Like most printers in its class, this budget model has a simple, functional design that befits a printer designed to be operated primarily from the computer. It has only a handful of onboard controls: a front-mounted power switch, a resume/cancel button, a paper-feed switch (which alternates between the autofeeder and the cassette), and a PictBridge port. Each of the three switches has an embedded status LED.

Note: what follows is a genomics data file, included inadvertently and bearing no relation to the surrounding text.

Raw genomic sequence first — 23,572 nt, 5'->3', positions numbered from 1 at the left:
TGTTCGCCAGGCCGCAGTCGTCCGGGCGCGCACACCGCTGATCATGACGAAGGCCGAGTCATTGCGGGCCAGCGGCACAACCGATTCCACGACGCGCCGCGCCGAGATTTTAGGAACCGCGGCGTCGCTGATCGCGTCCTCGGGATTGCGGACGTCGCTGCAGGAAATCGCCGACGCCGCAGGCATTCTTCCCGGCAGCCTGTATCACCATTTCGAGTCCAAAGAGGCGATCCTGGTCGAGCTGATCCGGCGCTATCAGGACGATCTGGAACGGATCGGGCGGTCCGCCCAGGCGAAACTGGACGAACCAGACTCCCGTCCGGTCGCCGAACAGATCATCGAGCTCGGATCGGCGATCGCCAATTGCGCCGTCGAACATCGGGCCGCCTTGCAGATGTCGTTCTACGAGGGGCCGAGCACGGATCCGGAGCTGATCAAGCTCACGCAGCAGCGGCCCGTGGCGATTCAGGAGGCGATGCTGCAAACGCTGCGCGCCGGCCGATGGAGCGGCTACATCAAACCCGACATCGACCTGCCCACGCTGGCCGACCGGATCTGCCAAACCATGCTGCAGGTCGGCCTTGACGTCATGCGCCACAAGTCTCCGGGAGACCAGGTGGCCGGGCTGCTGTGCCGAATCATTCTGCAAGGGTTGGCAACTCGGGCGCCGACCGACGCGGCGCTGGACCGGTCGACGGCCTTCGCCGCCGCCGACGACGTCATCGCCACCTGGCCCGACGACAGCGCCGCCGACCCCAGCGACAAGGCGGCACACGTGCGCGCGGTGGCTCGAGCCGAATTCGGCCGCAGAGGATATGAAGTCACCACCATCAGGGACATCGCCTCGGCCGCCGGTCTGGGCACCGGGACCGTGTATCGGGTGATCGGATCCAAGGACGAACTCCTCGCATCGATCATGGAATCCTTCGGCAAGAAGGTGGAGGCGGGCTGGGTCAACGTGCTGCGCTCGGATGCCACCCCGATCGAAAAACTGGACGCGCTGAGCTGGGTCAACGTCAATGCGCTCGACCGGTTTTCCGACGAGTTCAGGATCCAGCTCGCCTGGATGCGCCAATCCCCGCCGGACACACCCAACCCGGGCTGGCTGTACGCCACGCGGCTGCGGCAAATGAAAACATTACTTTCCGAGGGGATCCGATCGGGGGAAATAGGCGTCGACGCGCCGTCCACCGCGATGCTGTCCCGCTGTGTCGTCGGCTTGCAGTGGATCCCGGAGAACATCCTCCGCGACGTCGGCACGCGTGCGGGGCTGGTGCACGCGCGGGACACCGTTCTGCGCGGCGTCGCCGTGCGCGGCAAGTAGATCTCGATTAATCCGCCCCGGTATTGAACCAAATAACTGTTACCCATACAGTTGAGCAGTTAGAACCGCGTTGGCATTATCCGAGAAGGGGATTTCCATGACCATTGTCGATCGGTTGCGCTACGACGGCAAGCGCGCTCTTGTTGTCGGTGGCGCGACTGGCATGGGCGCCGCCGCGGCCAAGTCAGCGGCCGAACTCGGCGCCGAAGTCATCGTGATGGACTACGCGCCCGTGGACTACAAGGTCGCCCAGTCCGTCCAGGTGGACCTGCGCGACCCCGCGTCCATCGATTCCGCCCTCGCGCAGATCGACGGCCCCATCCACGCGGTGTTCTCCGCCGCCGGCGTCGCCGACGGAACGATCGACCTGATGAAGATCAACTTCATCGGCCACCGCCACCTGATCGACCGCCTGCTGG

The Canon Pixma iP4200 offers versatile paper-feeding options, but you need to manage them with caution. You can load letterhead paper into one tray and second sheets into the other, or you can use the same size of paper stock in both trays. The iP4200 can automatically switch from one tray to the other to handle print jobs of up to 300 copies. Alternately, load 8.5x11-inch paper into one tray and keep a supply of up to 20 4x6-inch sheets of photo paper in the other, alternating between them with the front-panel feed selector or the printer-driver override. The multiple options make it easy to accidentally direct output to the wrong tray, so it's wise to use the printer driver's Paper Allocation feature to specify the type of paper in the cassette. That way, the printer will switch to the automatic sheet feeder on its own if the cassette is inappropriate for the current job. Automatic duplexing is a valuable feature for a printer in this price class, and the implementation on the Canon Pixma iP4200 worked flawlessly. You can define margins and specify a gutter for stapling on any of the four sides of the sheet. During the first pass, the sheet comes out the front into the output tray, then gets sucked back in to print the next page or image on the reverse side. We didn't encounter any feed problems, whether duplexing from the automatic sheet feeder or the cassette, although the printer provides a door on the back for unsnarling paper jams.